In 1908 ABC Wax in Hyde produced wax cotton for export to West Africa. They continued to export high quality wax cotton, often combining traditional symbols used in West Africa with modern influences in designs, until 2005 when the company relocated its manufacturing process to Ghana. A small design team continued in Hyde until February 2021.
Until we spoke with ABC Wax Manager David Bradley, we were unaware of this amazing part of Tameside’s heritage. One of the fascinations for us was the ‘batik’ process ABC used. Batik is a technique originally from Indonesia where wax is used as a ‘resist’ or barrier to the fabric dye. Our friends Cabasa, use hand made batik for most of their costumes made at The Vale partly because it gives each piece a unique quality.
Soon after speaking with David we met Tameside resident Agnes Fough of Ghanian heritage who is a font of knowledge on Adinkra cloth which originates from the Akan people in Ghana and uses symbols to convey meaning and philosophy. ABC Wax designs sometimes included Adinkra symbols and so we were keen to know more.*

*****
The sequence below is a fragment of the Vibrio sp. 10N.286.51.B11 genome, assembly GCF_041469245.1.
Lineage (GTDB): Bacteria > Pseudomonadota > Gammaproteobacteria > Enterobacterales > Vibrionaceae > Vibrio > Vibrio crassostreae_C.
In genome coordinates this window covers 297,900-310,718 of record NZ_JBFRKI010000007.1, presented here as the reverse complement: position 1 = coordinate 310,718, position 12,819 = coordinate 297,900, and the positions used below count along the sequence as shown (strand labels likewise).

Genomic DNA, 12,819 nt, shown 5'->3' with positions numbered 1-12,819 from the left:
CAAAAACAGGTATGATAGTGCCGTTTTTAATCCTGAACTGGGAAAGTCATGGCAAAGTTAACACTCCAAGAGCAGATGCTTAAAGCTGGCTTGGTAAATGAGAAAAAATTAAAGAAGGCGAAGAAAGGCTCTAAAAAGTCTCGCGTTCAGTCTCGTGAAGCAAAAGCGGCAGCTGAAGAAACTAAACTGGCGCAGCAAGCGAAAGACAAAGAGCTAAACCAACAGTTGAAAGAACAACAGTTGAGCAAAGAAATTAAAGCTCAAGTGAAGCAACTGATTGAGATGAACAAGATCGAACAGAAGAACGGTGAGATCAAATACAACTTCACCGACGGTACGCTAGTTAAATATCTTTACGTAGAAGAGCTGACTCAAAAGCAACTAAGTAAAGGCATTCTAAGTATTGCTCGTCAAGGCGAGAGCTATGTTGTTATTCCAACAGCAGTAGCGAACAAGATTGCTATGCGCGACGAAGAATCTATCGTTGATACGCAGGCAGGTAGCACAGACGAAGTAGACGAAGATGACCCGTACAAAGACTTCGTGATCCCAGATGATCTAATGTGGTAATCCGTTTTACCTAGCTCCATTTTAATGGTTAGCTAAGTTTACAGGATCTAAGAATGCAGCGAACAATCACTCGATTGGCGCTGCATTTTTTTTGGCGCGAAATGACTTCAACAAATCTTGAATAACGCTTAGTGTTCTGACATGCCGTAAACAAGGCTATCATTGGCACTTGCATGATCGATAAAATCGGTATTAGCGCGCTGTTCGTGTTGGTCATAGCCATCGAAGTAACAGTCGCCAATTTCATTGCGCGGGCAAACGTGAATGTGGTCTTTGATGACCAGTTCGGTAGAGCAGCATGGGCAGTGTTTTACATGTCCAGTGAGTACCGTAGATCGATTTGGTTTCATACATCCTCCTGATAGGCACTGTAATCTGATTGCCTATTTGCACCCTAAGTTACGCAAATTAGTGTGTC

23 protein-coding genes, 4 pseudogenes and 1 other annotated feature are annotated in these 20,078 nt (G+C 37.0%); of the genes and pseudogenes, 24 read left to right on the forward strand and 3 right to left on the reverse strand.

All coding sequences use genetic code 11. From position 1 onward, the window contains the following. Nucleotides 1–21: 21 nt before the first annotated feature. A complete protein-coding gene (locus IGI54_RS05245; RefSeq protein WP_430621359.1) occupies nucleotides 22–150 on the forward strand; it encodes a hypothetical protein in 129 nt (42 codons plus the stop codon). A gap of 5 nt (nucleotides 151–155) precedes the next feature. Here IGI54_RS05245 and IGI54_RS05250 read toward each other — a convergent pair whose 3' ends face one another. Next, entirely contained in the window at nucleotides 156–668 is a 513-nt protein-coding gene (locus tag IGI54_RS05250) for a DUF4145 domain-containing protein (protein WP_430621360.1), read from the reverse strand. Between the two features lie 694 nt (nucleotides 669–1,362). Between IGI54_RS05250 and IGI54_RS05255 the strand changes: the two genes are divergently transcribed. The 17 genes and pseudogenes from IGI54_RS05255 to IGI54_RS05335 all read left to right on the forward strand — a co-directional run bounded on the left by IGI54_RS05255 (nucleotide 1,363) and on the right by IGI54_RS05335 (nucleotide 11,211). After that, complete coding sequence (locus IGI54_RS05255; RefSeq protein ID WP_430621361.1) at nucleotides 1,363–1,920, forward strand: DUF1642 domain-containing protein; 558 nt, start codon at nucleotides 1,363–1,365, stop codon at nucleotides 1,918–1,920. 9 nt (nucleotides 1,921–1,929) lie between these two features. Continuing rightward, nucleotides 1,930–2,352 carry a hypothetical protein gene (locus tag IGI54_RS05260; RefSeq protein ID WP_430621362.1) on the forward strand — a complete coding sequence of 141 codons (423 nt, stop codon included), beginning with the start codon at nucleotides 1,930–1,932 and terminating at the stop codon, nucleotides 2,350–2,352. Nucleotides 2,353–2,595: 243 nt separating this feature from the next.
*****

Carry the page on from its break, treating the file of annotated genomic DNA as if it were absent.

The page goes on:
In this talk from our Cotton Connections series Agnes helps us to to have a more complete understanding of Tameside’s heritage and how cloth can be part of a cultural dialogue. Thank you Agnes for sharing your knowledge and time with us.
With thanks to Portland Basin Museum, Ashton Under Lyne and Manchester Museum for the images of ABC Wax prints.
* For a more detailed discussion on Adinkra symbols and representation in British cloth for export see Allison J. Martino (2020) From Kings to Kids: Refashioning Akan Adinkra Symbols as ‘African Motifs in a Nineteenth-Century British Cloth Design. Textile History, 51:1, 29 – 59.
To read more about Cotton Culture, our Heritage Lottery Funded Project, head to our Heritage page